The Clinton Herald, Clinton, Iowa

Food & Health

June 30, 2014

Justices: Can't make employers cover contraception

WASHINGTON — The Supreme Court ruled Monday that some corporations can hold religious objections that allow them to opt out of the new health law requirement that they cover contraceptives for women.

The justices' 5-4 decision is the first time that the high court has ruled that profit-seeking businesses can hold religious views under federal law. And it means the Obama administration must search for a different way of providing free contraception to women who are covered under objecting companies' health insurance plans.

Contraception is among a range of preventive services that must be provided at no extra charge under the health care law that President Barack Obama signed in 2010 and the Supreme Court upheld two years later.

Two years ago, Chief Justice John Roberts cast the pivotal vote that saved the health care law in the midst of Obama's campaign for re-election. On Monday, dealing with a small sliver of the law, Roberts sided with the four justices who would have struck down the law in its entirety.

Justice Samuel Alito wrote the majority opinion. The court's four liberal justices dissented.

The court stressed that its ruling applies only to corporations that are under the control of just a few people in which there is no essential difference between the business and its owners, like the Oklahoma-based Hobby Lobby chain of arts-and-craft stores that challenged the provision.

Alito also said the decision is limited to contraceptives under the health care law. "Our decision should not be understood to hold that an insurance-coverage mandate must necessarily fall if it conflicts with an employer's religious beliefs," Alito said.

He suggested two ways the administration could ensure women get the contraception they want. It could simply pay for pregnancy prevention, he said.

Or it could provide the same kind of accommodation it has made available to religious-oriented, not-for-profit corporations. Those groups can tell the government that providing the coverage violates their religious beliefs. At that point, the groups' insurers or a third-party administrator takes on the responsibility of paying for the birth control.

Text Only
Food & Health
  • Watermelon Think beyond the slice with refreshing watermelon

    Watermelon is one of those foods you really don’t need to overthink.
    Slice it. Eat it. Spit out the occasional seed. Done.

    July 27, 2014 1 Photo

  • Health insurers owe Iowans nearly $1.8M in refunds

    The federal government says insurers owe Iowans nearly $1.8 million in refunds because of a provision in the Affordable Care Act.

    July 24, 2014

  • Agents get subsidized 'Obamacare' using fake IDs WASHINGTON (AP) — Undercover investigators using fake identities were able to secure taxpayer-subsidized health insurance under President Barack Obama’s health care law, congressional investigators said Wednesday.The weak link seemed to be call cente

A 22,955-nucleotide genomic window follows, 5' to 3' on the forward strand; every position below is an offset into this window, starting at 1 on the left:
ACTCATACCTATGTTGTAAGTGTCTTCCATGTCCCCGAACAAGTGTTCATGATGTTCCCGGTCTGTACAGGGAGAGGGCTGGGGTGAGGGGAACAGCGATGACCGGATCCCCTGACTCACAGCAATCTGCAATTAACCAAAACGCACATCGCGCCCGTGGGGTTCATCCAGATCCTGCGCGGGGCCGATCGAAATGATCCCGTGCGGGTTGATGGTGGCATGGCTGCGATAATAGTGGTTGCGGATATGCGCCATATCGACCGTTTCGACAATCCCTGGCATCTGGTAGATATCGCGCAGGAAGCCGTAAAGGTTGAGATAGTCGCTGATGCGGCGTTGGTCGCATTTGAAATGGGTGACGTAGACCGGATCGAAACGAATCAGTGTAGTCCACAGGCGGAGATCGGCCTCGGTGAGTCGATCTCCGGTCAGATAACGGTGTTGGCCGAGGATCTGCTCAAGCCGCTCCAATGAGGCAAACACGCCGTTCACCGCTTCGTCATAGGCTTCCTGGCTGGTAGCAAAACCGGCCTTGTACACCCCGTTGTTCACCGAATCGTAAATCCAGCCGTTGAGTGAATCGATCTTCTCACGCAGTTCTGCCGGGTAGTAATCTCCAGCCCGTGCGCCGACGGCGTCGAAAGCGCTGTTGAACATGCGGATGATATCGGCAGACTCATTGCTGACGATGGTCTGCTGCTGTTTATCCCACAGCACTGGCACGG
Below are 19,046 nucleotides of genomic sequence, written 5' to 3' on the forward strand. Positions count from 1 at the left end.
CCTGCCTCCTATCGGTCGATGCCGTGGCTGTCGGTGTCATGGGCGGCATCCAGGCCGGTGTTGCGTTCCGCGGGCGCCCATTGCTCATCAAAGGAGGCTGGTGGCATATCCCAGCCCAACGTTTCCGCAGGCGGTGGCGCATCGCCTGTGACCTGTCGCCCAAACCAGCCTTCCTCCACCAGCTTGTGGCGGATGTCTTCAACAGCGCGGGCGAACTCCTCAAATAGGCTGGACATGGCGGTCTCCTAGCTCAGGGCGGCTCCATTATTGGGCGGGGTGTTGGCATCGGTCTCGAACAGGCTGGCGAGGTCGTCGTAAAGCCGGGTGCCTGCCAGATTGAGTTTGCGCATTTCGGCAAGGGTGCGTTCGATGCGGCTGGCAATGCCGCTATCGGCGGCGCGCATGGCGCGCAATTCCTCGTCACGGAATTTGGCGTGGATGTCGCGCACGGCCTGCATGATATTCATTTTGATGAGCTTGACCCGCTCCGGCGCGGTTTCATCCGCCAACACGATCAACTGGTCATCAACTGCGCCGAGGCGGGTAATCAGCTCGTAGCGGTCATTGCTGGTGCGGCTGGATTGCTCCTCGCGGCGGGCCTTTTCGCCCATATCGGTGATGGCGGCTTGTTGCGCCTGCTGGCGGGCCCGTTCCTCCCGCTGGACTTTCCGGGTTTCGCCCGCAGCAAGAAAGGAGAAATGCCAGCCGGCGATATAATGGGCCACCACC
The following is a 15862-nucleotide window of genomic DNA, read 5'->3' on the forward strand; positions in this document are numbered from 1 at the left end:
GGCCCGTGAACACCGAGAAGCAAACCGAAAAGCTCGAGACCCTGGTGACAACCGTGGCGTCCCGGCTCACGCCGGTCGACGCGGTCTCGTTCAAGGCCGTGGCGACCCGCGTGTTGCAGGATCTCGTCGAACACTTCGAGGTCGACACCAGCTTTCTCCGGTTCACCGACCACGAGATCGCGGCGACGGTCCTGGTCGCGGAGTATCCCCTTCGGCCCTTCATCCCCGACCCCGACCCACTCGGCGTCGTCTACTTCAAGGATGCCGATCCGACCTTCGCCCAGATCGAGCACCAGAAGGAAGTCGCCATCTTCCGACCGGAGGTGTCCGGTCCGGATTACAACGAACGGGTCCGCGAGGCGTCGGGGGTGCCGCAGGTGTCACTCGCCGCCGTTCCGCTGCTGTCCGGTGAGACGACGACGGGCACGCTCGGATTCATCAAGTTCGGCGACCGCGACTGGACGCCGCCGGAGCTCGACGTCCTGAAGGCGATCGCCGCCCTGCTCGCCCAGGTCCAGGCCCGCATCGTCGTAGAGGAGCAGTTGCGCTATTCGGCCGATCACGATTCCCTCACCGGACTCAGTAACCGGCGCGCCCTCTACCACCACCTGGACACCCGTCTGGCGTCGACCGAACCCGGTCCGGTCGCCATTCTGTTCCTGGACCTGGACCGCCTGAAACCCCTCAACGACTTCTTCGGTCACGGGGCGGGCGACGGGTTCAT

July 24, 2014

  • Almost half of America's obese youth don't know they're obese

    The good news is that after decades of furious growth, obesity rates finally seem to be leveling off in the U.S.. The bad news is that America's youth still appear to be dangerously unaware of the problem.

    July 23, 2014

  • Illinois patients to docs: 'What about marijuana?'

    Illinois doctors, nursing homes, hospitals and hospice organizations are ramping up for their role as gatekeepers in the state's new medical marijuana program.

    July 23, 2014

  • Amanda Stecker Herbs make a better way to flavor meals Summer is a season full of fresh herbs. This is the best time of year to take advantage of the fresh herbs in the grocery store. Herbs add a boost of flavor without added sodium and are rich in antioxidants. Herbs are easy to incorporate into everyda

    July 23, 2014 1 Photo

  • Genome Genetic mapping triggers new hope on schizophrenia WASHINGTON, D.C. — Scientists have linked more than 100 spots in our DNA to the risk of developing schizophrenia, casting light on the mystery of what makes the disease tick.Such work could eventually point to new treatments, although they are many y

    July 23, 2014 1 Photo

  • An oncologist uses scorpion venom to locate cancer cells

    Olson, a pediatric oncologist and research scientist in Seattle, has developed a compound he calls Tumor Paint. When injected into a cancer patient, it seems to light up all the malignant cells so surgeons can easily locate and excise them.

    July 22, 2014

  • Obamacare hit by ruling, but subsidies to continue

    A federal appeals court delivered a potentially serious setback to President Barack Obama's health care law Tuesday, imperiling billions of dollars in subsidies for many low- and middle-income people who bought policies.

    July 22, 2014

  • Bice Nurses earn Daisy awards

    CLINTON — Two Clinton nurses recently earned Daisy awards.Mercy Medical Center nurses Jodie Atkinson and Kristen Bice earned the awards that is rewarded to extraordinary nurses. Atkinson began her career in nursing at Mercy Medical Center in 1995 on

    July 22, 2014 2 Photos

Parade
Magazine

Click HERE to read all your Parade favorites including Hollywood Wire, Celebrity interviews and photo galleries, Food recipes and cooking tips, Games and lots more.